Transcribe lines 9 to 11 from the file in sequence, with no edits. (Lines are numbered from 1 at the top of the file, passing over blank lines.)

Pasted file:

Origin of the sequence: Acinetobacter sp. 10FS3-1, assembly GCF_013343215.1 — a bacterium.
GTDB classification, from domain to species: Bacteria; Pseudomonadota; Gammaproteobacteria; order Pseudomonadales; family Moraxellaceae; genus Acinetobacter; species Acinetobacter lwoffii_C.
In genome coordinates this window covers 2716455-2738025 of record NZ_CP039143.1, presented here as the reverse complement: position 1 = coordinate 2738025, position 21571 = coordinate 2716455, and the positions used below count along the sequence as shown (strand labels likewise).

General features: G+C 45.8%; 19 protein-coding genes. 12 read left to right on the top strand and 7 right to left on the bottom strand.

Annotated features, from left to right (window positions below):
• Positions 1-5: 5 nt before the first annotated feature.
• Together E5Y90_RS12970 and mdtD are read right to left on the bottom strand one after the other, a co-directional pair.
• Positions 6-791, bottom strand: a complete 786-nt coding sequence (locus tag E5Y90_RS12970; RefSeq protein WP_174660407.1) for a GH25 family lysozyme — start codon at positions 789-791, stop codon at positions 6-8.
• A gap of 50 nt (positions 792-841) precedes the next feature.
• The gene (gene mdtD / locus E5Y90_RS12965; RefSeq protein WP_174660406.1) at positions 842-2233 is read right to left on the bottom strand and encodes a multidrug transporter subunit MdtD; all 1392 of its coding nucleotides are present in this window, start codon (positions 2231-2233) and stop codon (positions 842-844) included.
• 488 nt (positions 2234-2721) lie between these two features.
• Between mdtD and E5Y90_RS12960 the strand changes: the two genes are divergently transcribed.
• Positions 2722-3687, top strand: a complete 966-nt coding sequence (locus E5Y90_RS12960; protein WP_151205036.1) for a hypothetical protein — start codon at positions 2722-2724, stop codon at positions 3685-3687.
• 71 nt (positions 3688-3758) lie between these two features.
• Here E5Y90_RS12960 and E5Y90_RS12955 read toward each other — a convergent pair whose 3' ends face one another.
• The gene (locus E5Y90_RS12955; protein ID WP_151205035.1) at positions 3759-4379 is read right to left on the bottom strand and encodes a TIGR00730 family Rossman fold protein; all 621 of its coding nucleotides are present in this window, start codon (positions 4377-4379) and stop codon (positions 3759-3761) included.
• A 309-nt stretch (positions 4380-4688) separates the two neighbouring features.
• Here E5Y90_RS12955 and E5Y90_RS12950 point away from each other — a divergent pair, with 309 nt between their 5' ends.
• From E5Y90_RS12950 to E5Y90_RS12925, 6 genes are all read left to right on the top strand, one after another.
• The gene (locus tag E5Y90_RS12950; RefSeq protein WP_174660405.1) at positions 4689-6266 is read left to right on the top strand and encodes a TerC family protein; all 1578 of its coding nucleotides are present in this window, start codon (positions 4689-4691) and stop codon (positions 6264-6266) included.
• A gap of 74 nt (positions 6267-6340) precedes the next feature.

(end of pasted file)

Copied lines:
• A gap of 50 nt (positions 792-841) precedes the next feature.
• The gene (gene mdtD / locus E5Y90_RS12965; RefSeq protein WP_174660406.1) at positions 842-2233 is read right to left on the bottom strand and encodes a multidrug transporter subunit MdtD; all 1392 of its coding nucleotides are present in this window, start codon (positions 2231-2233) and stop codon (positions 842-844) included.
• 488 nt (positions 2234-2721) lie between these two features.